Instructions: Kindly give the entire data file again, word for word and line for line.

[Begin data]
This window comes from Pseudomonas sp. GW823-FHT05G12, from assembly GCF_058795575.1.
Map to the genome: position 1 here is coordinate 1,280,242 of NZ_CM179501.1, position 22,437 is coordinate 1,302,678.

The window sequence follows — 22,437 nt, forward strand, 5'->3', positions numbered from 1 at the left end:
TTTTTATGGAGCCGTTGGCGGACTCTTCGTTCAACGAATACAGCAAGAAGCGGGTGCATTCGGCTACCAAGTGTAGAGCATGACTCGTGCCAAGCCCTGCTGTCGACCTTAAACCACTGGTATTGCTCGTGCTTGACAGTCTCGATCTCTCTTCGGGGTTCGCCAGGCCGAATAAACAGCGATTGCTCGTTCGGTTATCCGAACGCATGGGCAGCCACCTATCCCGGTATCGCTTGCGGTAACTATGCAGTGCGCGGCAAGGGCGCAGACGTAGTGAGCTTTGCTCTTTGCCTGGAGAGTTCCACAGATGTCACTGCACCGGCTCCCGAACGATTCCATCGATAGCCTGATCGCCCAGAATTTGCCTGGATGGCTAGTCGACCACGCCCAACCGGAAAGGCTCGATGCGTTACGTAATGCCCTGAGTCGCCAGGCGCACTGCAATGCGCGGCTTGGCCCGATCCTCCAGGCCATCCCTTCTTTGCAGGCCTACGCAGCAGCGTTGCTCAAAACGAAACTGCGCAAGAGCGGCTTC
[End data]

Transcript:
This window comes from Pseudomonas sp. GW823-FHT05G12, from assembly GCF_058795575.1.
Map to the genome: position 1 here is coordinate 1,280,242 of NZ_CM179501.1, position 22,437 is coordinate 1,302,678.

The window sequence follows — 22,437 nt, forward strand, 5'->3', positions numbered from 1 at the left end:
TTTTTATGGAGCCGTTGGCGGACTCTTCGTTCAACGAATACAGCAAGAAGCGGGTGCATTCGGCTACCAAGTGTAGAGCATGACTCGTGCCAAGCCCTGCTGTCGACCTTAAACCACTGGTATTGCTCGTGCTTGACAGTCTCGATCTCTCTTCGGGGTTCGCCAGGCCGAATAAACAGCGATTGCTCGTTCGGTTATCCGAACGCATGGGCAGCCACCTATCCCGGTATCGCTTGCGGTAACTATGCAGTGCGCGGCAAGGGCGCAGACGTAGTGAGCTTTGCTCTTTGCCTGGAGAGTTCCACAGATGTCACTGCACCGGCTCCCGAACGATTCCATCGATAGCCTGATCGCCCAGAATTTGCCTGGATGGCTAGTCGACCACGCCCAACCGGAAAGGCTCGATGCGTTACGTAATGCCCTGAGTCGCCAGGCGCACTGCAATGCGCGGCTTGGCCCGATCCTCCAGGCCATCCCTTCTTTGCAGGCCTACGCAGCAGCGTTGCTCAAAACGAAACTGCGCAAGAGCGGCTTC